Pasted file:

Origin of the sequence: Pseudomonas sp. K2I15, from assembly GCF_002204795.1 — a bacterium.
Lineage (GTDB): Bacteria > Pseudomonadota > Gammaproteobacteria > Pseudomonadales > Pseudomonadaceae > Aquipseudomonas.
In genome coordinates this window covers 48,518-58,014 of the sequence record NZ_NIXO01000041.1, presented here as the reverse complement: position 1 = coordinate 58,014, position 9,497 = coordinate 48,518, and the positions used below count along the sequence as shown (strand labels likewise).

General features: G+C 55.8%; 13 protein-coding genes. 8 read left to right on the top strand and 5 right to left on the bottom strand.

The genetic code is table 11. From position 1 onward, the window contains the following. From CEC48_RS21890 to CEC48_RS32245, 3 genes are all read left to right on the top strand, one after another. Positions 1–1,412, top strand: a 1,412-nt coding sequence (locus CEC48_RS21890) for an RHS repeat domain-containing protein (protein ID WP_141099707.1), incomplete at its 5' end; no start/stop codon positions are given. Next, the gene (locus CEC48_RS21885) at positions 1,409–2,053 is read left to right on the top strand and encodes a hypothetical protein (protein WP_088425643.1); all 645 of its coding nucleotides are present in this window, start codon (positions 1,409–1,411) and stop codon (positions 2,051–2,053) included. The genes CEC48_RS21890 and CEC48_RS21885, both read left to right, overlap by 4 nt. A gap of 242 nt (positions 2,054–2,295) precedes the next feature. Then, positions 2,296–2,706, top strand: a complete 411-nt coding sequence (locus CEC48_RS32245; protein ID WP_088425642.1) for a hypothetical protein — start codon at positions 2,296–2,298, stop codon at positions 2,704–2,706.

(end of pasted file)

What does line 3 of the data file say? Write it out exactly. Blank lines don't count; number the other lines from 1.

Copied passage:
In genome coordinates this window covers 48,518-58,014 of the sequence record NZ_NIXO01000041.1, presented here as the reverse complement: position 1 = coordinate 58,014, position 9,497 = coordinate 48,518, and the positions used below count along the sequence as shown (strand labels likewise).